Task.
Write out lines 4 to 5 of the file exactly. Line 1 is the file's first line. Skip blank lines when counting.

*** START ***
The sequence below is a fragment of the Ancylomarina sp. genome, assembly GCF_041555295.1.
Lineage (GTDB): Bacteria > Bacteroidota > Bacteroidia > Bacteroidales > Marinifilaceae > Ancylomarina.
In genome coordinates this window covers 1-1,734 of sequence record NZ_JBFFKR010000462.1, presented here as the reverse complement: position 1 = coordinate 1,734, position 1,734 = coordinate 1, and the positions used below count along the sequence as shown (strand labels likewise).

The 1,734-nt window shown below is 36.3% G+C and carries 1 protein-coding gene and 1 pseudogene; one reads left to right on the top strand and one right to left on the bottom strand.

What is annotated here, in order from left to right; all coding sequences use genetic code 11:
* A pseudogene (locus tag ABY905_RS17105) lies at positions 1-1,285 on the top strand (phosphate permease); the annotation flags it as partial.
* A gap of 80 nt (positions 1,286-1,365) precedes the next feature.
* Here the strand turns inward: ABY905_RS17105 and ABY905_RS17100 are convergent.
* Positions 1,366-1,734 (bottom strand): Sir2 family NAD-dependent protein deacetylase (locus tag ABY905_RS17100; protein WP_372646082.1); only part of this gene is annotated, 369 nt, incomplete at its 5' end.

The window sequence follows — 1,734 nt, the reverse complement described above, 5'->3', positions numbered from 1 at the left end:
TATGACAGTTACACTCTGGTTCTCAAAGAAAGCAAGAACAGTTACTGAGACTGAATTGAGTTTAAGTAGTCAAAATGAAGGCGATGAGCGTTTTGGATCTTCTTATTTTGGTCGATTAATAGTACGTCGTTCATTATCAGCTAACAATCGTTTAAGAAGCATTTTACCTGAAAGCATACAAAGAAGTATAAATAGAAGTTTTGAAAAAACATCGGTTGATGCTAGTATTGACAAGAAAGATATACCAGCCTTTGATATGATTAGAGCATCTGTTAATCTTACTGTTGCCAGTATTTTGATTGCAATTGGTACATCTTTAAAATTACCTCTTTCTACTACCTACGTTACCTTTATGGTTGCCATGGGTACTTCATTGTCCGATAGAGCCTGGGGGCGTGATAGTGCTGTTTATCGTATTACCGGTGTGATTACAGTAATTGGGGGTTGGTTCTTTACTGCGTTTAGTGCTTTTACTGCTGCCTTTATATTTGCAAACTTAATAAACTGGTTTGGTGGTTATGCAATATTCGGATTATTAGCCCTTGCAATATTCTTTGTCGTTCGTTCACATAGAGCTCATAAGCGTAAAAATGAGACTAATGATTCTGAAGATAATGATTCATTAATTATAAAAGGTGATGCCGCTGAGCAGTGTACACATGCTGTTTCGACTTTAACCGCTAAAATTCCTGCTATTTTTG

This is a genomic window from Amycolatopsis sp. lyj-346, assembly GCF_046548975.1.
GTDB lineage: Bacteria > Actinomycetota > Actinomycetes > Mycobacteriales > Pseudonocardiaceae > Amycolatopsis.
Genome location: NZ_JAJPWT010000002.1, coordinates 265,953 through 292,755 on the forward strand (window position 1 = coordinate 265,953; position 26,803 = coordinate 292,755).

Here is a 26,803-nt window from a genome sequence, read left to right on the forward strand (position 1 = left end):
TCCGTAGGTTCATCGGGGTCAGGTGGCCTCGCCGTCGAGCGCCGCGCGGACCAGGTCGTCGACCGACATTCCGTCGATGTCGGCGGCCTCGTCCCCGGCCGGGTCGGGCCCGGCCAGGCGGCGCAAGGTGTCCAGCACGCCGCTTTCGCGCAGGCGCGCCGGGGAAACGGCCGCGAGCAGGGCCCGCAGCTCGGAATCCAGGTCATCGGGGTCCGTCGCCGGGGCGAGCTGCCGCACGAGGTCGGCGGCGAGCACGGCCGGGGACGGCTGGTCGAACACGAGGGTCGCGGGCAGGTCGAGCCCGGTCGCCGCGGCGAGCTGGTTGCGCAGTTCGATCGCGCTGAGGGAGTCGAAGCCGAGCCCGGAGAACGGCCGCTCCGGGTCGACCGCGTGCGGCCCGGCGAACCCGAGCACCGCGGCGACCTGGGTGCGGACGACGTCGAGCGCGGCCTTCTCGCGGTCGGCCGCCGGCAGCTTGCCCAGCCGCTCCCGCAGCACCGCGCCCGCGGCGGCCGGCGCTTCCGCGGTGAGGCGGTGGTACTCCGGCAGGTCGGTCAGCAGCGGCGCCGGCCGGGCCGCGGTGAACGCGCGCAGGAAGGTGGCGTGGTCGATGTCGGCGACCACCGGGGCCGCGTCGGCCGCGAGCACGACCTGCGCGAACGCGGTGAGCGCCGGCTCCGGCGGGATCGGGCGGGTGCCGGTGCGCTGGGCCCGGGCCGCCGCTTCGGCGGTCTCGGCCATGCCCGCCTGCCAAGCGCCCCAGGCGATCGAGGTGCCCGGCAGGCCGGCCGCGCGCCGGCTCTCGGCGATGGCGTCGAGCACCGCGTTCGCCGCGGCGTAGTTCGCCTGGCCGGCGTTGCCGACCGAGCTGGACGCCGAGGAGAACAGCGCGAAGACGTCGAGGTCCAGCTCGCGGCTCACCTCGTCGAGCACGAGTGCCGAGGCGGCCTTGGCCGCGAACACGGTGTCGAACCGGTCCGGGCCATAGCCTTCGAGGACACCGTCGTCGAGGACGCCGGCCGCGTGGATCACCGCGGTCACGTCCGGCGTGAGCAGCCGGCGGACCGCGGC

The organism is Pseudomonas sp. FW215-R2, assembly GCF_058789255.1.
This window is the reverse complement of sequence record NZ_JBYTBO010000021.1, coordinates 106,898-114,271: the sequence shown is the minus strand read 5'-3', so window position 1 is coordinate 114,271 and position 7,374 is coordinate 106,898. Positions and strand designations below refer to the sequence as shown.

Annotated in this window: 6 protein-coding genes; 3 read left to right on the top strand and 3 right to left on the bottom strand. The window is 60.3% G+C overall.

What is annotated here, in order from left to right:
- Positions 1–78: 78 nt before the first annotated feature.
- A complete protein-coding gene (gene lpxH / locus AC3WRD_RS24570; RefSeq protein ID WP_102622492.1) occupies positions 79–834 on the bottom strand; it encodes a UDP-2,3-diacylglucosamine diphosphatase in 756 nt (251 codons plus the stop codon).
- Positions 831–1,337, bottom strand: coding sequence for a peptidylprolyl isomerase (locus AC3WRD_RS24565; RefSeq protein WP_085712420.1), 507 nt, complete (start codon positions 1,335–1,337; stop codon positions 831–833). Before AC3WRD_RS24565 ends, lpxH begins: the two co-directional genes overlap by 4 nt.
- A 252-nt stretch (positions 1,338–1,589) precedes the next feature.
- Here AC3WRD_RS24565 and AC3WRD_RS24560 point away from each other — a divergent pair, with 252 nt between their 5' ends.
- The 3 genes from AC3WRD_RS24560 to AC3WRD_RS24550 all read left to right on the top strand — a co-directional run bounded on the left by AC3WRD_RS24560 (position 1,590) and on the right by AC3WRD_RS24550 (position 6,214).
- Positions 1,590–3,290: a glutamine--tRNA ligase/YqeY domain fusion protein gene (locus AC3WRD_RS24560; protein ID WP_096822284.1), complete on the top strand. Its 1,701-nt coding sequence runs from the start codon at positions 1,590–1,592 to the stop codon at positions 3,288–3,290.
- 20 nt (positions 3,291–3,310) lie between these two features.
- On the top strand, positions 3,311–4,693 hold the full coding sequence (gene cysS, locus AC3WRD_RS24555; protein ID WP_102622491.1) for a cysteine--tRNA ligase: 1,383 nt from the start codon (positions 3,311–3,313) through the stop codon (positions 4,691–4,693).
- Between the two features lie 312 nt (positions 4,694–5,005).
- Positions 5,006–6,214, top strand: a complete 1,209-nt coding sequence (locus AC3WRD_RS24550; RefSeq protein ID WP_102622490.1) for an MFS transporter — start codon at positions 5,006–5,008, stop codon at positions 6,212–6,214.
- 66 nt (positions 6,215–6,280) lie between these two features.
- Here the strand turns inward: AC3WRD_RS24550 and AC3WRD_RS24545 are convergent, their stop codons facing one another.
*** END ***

The 1,734-nt window shown below is 36.3% G+C and carries 1 protein-coding gene and 1 pseudogene; one reads left to right on the top strand and one right to left on the bottom strand.

What is annotated here, in order from left to right; all coding sequences use genetic code 11: